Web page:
Child of Light is one of the more unique games I’ve come across. From Ubisoft, comes a story told entirely in prose, a kingdom in Austria soon turns to a fairytale in Lemuria in which young Princess Aurora wakes to find herself in a strange and magical world. It’s available exclusively as a download but if you buy in store you’ll get some extra online content and game themed goodies and art to make it worth your while.
The visuals from the get go are utterly stunning. They haunting in their beauty, pretty smatterings of colour that could be taken from the pages of a story book but with a dark undertone befitting Auroras tale. There’s gnarly and twisted trees, quaint and gorgeous villages filled with wonderfully illustrated characters to delight the imagination.
Aurora makes her way around the world, her first friend is the firefly Igniculus and they soon come across many more weird and wonderful Lemurians. You seek the highest of the high, the lowest of the low – to find your way home and assist those who need it.
While you start walking around the dark and twisted world you are soon given wings. The ability to fly is utterly thrilling and giving it to you from the start gets you hooked fast. You can now make your way to the edges of the world, up and down, foreground and background in a unique experience. The more you explore, the more you find and there’s plenty of hidden secrets and corners to uncover. Over your journey you’ll go under the sea, into the sky, through pits of lava and swirling skies.
Each of the companions you meet have their own skills and abilities and a quirky backstory, there’s the circus jesters, a love lorn, economising mouse and even a rock golem. They assist you in a turn based style of combat where you can choose which two of your party fights. It starts to feel a lot like juggling a party of Pokemon with their own skills and abilities to gain the biggest advantage over your opponent. The faster you move the more turns you get, but it’s strategic to the tee, with the chance to manipulate your opponents moves and interrupt their castings or slow them down. As you win more battles your band of misfits begins to level up and gain more abilities along the tree, giving you a chance to shape the progress of their skills and pursue optional quests for their story.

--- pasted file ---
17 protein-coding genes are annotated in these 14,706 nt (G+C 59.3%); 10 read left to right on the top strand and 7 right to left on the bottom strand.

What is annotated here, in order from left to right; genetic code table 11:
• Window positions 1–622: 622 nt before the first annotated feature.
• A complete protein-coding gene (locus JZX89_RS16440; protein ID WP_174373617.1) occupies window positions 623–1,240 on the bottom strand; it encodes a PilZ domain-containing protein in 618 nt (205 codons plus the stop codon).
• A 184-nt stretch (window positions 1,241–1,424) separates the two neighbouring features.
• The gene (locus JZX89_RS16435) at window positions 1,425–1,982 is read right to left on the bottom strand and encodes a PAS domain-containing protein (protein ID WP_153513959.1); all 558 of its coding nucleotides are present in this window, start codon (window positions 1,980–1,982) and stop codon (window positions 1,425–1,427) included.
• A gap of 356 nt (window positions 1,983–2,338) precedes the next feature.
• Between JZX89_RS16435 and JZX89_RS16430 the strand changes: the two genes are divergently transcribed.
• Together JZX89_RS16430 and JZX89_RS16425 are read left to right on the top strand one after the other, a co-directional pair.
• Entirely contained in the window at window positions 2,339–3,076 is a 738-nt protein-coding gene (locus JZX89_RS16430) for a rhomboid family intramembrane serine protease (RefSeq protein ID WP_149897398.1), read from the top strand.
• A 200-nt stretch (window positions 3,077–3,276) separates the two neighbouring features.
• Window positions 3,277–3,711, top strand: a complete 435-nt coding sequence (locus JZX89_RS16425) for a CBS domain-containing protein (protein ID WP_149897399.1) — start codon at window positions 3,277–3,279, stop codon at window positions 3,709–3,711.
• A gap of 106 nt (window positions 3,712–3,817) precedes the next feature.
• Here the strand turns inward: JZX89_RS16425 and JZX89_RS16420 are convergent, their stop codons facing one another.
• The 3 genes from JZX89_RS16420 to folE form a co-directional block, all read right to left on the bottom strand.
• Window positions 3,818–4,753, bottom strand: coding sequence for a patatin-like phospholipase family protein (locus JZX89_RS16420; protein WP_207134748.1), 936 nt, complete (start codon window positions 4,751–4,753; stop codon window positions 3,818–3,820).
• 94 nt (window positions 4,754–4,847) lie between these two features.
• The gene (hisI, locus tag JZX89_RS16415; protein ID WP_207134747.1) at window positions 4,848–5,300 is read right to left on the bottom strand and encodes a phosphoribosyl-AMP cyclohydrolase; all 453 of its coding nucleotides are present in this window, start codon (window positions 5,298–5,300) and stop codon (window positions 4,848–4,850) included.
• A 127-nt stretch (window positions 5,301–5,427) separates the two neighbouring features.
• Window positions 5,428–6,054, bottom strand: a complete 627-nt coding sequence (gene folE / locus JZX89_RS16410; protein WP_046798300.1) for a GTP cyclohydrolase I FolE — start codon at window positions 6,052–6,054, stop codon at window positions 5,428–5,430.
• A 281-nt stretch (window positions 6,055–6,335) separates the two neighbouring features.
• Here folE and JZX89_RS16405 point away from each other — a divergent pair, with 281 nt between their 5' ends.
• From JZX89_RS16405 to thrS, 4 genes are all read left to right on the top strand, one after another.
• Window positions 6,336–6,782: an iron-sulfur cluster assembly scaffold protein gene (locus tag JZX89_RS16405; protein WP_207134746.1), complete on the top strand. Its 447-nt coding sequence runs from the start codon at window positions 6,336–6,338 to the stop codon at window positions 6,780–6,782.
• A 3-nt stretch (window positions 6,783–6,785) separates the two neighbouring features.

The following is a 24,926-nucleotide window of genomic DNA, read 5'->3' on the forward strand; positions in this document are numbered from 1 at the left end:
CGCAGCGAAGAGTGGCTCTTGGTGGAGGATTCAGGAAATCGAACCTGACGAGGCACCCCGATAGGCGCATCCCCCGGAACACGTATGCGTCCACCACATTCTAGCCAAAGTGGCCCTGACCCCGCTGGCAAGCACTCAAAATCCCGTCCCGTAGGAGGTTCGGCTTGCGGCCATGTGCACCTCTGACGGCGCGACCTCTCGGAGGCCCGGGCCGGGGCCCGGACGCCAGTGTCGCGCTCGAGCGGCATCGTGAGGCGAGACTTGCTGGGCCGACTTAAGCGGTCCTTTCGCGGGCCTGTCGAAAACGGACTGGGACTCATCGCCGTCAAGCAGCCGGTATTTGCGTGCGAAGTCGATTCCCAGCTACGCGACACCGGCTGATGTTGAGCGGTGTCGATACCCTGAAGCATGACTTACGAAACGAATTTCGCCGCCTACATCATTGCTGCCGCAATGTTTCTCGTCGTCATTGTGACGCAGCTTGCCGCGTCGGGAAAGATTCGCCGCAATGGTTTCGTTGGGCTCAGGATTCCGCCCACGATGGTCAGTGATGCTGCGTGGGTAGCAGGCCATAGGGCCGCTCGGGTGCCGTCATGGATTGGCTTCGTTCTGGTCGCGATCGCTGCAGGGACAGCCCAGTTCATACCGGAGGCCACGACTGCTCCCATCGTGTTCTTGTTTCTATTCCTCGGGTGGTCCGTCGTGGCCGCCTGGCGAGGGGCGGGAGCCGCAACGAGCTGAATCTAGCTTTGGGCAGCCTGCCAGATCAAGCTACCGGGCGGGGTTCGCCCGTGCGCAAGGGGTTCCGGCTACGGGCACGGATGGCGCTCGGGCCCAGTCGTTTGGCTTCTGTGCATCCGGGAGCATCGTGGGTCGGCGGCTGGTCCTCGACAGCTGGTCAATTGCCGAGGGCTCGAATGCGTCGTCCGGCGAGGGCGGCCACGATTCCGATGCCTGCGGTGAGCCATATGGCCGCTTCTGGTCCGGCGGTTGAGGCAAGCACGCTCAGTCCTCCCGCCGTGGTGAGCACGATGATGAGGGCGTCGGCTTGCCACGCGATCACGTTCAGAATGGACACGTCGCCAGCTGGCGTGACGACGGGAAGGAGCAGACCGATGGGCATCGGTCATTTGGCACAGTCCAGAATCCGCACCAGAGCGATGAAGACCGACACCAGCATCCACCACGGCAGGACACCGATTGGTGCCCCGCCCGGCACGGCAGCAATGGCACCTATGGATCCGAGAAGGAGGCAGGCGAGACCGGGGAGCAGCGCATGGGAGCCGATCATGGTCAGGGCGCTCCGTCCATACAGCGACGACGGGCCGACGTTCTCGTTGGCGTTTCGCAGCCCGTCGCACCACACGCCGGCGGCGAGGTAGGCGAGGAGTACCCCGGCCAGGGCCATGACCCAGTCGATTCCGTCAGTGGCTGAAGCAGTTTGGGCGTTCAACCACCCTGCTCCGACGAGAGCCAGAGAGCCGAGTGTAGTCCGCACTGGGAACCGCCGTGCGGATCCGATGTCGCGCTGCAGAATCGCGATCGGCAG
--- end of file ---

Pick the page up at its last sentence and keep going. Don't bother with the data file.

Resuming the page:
The story is a fairy tale, and therefore largely predictable but that didn’t really bother me. I was so enamoured with the beautiful world and the perfectly executed gameplay that I loved every minute of it. Arriving to the end of the game was the pleasant surprise that I could keep playing to finish the last of my collections for each region but even better I could restart the story but preserve but my hard earned skills and abilities. I had spent too long roaming before the final quest to finish off the skill trees but still didn’t complete them and loved the chance to start again with fresh and experienced eyes.
Child of light is simply beautiful, it’s a straightforward game but it’s finished to perfection and I would highly recommend it for something a little different.